Power in Business

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Power in a business situation can be described as having “the ability to influence people toward organisational objectives.” (US Navy, n.d.) There are many different forms of power that an individual may have within the workplace. Some examples of the various forms of power that an individual may exert are legitimate, referent, coercive, and informational. Each power source identified is used differently in managerial settings and subordinates react differently to each power type. These different forms of power help management in getting the required company objectives achieved. As each source of power is different the level of impact that it will have within the politics of business organisations will also differ.

“Legitimate power stems from the belief that a person has the right to influence others by virtue of holding a position of authority.” (Ed. Allison McClintic Marion and Gale Cengage, 2006) An example this form of power could be the authority that a manager holds over a subordinate or that a teacher has over a student.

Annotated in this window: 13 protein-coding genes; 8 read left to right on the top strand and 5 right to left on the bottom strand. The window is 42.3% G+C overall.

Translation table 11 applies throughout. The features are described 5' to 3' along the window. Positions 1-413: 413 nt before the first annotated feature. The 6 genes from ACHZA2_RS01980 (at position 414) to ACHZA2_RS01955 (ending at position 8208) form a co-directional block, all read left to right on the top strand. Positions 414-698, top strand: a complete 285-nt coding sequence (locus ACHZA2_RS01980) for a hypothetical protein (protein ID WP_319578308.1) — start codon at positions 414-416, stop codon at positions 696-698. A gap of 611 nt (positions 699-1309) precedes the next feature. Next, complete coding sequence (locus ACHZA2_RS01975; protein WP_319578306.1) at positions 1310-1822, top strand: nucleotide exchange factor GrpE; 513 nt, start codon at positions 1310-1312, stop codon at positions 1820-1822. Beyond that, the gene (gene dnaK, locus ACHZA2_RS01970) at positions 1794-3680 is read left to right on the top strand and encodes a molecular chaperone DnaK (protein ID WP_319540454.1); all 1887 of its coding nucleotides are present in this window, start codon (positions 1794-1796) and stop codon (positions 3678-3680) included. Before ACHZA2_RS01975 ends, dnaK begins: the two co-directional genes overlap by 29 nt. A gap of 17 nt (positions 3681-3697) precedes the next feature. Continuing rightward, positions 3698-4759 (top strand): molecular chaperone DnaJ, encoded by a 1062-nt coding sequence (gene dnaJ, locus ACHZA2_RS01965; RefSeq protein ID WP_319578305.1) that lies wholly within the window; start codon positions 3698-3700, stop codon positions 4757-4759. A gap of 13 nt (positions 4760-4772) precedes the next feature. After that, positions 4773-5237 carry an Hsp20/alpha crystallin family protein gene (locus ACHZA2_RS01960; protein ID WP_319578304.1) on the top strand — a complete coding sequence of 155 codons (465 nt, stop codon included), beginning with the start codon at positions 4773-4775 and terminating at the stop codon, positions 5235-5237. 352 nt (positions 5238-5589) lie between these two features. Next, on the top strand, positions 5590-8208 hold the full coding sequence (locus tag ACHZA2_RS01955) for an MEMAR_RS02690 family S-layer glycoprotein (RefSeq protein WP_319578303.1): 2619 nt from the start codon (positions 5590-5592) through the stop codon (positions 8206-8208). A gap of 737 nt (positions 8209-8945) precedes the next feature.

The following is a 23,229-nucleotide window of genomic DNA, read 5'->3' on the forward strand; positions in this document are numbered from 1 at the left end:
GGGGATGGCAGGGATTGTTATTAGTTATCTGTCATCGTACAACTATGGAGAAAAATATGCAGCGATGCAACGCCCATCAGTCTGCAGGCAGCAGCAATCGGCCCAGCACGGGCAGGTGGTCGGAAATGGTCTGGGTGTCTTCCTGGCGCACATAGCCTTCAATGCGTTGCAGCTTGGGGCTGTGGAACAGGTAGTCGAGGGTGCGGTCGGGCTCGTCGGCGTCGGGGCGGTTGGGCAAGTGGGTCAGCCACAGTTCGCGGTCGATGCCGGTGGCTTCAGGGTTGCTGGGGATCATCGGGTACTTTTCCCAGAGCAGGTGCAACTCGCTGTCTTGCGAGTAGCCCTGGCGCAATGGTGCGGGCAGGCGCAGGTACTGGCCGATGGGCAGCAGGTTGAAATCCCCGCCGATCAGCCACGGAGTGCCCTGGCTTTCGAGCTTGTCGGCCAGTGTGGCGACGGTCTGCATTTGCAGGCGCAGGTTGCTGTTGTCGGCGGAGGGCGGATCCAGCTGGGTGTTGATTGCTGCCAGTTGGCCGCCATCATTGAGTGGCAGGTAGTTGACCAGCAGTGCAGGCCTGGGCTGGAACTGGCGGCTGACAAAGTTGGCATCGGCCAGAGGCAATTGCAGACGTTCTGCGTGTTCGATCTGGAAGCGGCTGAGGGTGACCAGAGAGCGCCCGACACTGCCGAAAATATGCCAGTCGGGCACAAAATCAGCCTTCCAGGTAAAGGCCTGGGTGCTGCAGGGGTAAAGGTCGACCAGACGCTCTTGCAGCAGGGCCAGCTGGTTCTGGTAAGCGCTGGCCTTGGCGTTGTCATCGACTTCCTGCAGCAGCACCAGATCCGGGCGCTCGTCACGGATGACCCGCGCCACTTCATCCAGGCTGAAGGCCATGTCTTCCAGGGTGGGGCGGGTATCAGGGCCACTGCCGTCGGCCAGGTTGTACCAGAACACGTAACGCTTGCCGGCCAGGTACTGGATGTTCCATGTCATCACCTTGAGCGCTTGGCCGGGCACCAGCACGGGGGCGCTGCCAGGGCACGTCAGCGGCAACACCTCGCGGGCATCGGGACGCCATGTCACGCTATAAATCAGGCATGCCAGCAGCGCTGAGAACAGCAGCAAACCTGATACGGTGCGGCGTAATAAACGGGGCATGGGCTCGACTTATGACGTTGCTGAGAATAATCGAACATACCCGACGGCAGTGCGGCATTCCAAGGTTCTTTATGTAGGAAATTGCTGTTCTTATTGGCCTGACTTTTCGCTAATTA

Robbins & Coulter define referent power as “power that arises because of a person’s desirable resources or personal traits”. (Robbins & Coulter, 2007, p. 505) This definition can be explained further with the reasoning that when people are admired or liked by others, referent power may result because others feel friendly toward them. They are more likely to follow their directions and demonstrate loyalty toward them. People can be drawn to others for a variety of reasons, including physical or social attractiveness, charisma, or prestige, having a right mix of these characteristics may increase a person’s referent power. An example of a politician that was effectively able to influence others through referent power was John F. Kennedy. Coercive power is demonstrated in the workplace when the power holder exerts their influence by way of a punishment or threat when subordinates do not engage in the desired behavior. “A...
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